Bringing a new baby home to your beloved pet? We spoke to Dr Lisa Chimes to get some tips on preparing your furry best friend for the arrival of your new baby. Dr Lisa is a well-known veterinarian most notably from her roles on Bondi Vet and Dr Lisa to the Rescue.
Aside from being a vet, you are also a mother and dog owner yourself. What can you share from your own experience having young children and pets at home?
Having four kids, two puppies and a blind dog is certainly a handful - there is always mess, noise and chaos! When kids grow up around dogs, it teaches the kids so much and it’s incredible to see how calming the dogs are for a child. The kids absolutely adore the dogs and I try involve them in the daily dog care routines – they help walk and feed them, and I even encourage them to help with poop scooping, much to their disappointment. Giving kids some responsibility with the pets helps to strengthen their bond and builds a pathway for mutual respect.
How does having a baby change your pet's life?
Bringing home a baby is a massive change for a pet - your pet will no longer be an only child and they will now have to share your attention. Some pets adjust better than others, but I always recommend slowly decreasing the one-on-one time you have with them in the weeks leading up to the baby’s arrival so that it’s not a sudden change when the baby comes home. It’s also really important that when the baby arrives, you create a positive association between the dog and baby. This can be done by including the dog whenever possible in daily activities and constantly rewarding good behaviour.
What are some practical tips to help get your pet prepared?
- Playing the audio of babies crying around your pets for a couple of months before the baby arrives can help them adjust to the impending noise.
- Bringing home an item of clothing when the baby is in the hospital allows your pet to familiarise themselves with new scents.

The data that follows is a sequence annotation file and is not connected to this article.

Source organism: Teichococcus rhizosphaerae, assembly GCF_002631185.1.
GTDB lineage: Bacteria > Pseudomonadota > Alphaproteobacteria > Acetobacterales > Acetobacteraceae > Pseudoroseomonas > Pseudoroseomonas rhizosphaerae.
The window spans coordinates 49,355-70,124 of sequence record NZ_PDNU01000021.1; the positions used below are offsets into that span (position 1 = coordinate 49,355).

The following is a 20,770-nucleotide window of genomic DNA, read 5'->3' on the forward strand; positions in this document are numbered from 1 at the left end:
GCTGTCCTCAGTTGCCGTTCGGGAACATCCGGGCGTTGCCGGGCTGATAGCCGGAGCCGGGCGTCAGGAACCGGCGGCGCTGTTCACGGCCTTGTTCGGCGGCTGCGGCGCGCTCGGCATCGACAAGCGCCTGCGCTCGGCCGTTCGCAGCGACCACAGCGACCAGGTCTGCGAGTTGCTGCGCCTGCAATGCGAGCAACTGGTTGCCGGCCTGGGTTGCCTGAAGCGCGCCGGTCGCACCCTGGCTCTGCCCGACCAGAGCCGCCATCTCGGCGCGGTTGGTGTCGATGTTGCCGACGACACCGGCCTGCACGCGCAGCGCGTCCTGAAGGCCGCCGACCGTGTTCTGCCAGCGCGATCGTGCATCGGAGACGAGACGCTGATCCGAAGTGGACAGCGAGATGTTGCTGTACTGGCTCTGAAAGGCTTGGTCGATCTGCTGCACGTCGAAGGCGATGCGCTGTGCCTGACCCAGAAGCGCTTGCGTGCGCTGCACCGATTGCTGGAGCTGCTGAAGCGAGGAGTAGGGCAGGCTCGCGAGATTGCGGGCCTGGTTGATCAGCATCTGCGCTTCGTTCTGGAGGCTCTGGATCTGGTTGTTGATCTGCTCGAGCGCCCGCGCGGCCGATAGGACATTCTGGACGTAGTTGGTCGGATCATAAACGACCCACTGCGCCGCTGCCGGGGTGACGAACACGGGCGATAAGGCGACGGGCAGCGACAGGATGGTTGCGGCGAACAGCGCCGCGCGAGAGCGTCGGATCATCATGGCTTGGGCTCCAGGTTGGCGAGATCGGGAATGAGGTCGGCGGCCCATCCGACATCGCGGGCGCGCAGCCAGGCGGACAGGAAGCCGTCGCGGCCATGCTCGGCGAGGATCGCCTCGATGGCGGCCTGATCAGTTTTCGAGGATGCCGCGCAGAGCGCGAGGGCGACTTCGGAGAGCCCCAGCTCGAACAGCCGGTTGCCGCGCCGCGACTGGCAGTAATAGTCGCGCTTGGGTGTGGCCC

- Ensure that your pet always has a safe place that they can retreat to as they wish.
- Using treats and praise whenever the pet is well behaved can help create a positive association between the pet and baby.
- A good amount of daily exercise and play will keep your pet physically and mentally stimulated and will prevent boredom.
- Try spending one-on-one time with your pet whenever possible after the baby is brought home.
What is the best way to introduce your new baby to your pet?
If possible, arrange for someone to take the dog for a long walk on the day the baby comes home, ensuring the dog is out when you arrive. Since cats prefer to stay home, you can put your cat in a safe place in the house where they feel comfortable and not threatened by a new baby. When you arrive home, do what you need to do with the baby – feed, change, set their bed up, have a shower etc. Once the baby is settled in bed, allow the dog or cat to return and spend some calm time with them. Encourage them to sniff you so that they can smell the baby on you. The best baby-pet introductions are calm and casual at first – don’t shove the baby in the pet’s face, rather allow the pet to come to the baby when they are ready. This may not happen at first, but be patient and always reward calm, relaxed behaviour as this will encourage your pet to continue to behave in this way. Remember to never leave a baby and animal together without supervision – accidents can happen even with the most trusted pets.
How can you help build a relationship between your pet and baby and are there any common pitfalls parents should be mindful of?
After creating the initial positive association when the baby first arrives, you will need to help your pet adapt to each new developmental stage that the baby goes through. For example, pets can become quite distressed when babies learn to crawl or walk. It’s really important that you recognise this and ensure the baby is not able approach the pet without your very close supervision. It’s also a good idea to learn about common pet body language so that you can understand how your animal may be feeling in a situation when your baby is around. Always make sure that your pet has an unencumbered escape route whenever a baby or child is nearby.
Dr Lisa is the founder of DOG by Dr Lisa, a luxury grooming and lifestyle brand for dogs. The products are natural and eco-friendly - you can find out more by following DOG by Dr Lisa and Dr Lisa Chimes on Instagram.